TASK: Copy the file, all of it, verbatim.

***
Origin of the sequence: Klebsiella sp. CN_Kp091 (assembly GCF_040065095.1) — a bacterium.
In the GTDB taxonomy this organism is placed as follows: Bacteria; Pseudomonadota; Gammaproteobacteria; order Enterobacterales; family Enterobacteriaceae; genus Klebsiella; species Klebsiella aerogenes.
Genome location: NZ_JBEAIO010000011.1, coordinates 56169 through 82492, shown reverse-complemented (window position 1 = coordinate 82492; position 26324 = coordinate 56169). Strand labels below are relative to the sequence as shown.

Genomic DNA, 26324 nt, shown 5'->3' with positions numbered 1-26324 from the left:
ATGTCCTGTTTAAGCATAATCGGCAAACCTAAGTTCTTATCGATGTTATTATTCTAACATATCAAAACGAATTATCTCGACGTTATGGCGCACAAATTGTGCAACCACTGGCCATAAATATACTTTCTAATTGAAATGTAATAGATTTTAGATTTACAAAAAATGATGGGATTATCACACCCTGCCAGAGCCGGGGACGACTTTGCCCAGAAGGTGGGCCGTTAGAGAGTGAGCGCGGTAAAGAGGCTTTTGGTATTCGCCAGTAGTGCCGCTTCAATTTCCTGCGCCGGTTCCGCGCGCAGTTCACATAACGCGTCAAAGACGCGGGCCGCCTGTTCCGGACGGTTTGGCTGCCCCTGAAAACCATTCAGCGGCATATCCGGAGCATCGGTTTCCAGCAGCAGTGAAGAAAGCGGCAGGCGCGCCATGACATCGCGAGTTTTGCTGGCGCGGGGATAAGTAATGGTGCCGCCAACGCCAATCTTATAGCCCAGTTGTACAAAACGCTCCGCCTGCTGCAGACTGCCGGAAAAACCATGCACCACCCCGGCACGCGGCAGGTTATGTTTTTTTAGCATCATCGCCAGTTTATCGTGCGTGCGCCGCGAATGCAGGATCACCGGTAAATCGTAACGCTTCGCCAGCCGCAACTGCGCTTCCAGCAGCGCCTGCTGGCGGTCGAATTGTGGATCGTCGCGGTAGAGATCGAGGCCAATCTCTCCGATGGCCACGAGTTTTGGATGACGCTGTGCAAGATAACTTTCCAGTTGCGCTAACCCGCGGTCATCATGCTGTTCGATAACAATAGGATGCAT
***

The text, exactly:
Origin of the sequence: Klebsiella sp. CN_Kp091 (assembly GCF_040065095.1) — a bacterium.
In the GTDB taxonomy this organism is placed as follows: Bacteria; Pseudomonadota; Gammaproteobacteria; order Enterobacterales; family Enterobacteriaceae; genus Klebsiella; species Klebsiella aerogenes.
Genome location: NZ_JBEAIO010000011.1, coordinates 56169 through 82492, shown reverse-complemented (window position 1 = coordinate 82492; position 26324 = coordinate 56169). Strand labels below are relative to the sequence as shown.

Genomic DNA, 26324 nt, shown 5'->3' with positions numbered 1-26324 from the left:
ATGTCCTGTTTAAGCATAATCGGCAAACCTAAGTTCTTATCGATGTTATTATTCTAACATATCAAAACGAATTATCTCGACGTTATGGCGCACAAATTGTGCAACCACTGGCCATAAATATACTTTCTAATTGAAATGTAATAGATTTTAGATTTACAAAAAATGATGGGATTATCACACCCTGCCAGAGCCGGGGACGACTTTGCCCAGAAGGTGGGCCGTTAGAGAGTGAGCGCGGTAAAGAGGCTTTTGGTATTCGCCAGTAGTGCCGCTTCAATTTCCTGCGCCGGTTCCGCGCGCAGTTCACATAACGCGTCAAAGACGCGGGCCGCCTGTTCCGGACGGTTTGGCTGCCCCTGAAAACCATTCAGCGGCATATCCGGAGCATCGGTTTCCAGCAGCAGTGAAGAAAGCGGCAGGCGCGCCATGACATCGCGAGTTTTGCTGGCGCGGGGATAAGTAATGGTGCCGCCAACGCCAATCTTATAGCCCAGTTGTACAAAACGCTCCGCCTGCTGCAGACTGCCGGAAAAACCATGCACCACCCCGGCACGCGGCAGGTTATGTTTTTTTAGCATCATCGCCAGTTTATCGTGCGTGCGCCGCGAATGCAGGATCACCGGTAAATCGTAACGCTTCGCCAGCCGCAACTGCGCTTCCAGCAGCGCCTGCTGGCGGTCGAATTGTGGATCGTCGCGGTAGAGATCGAGGCCAATCTCTCCGATGGCCACGAGTTTTGGATGACGCTGTGCAAGATAACTTTCCAGTTGCGCTAACCCGCGGTCATCATGCTGTTCGATAACAATAGGATGCAT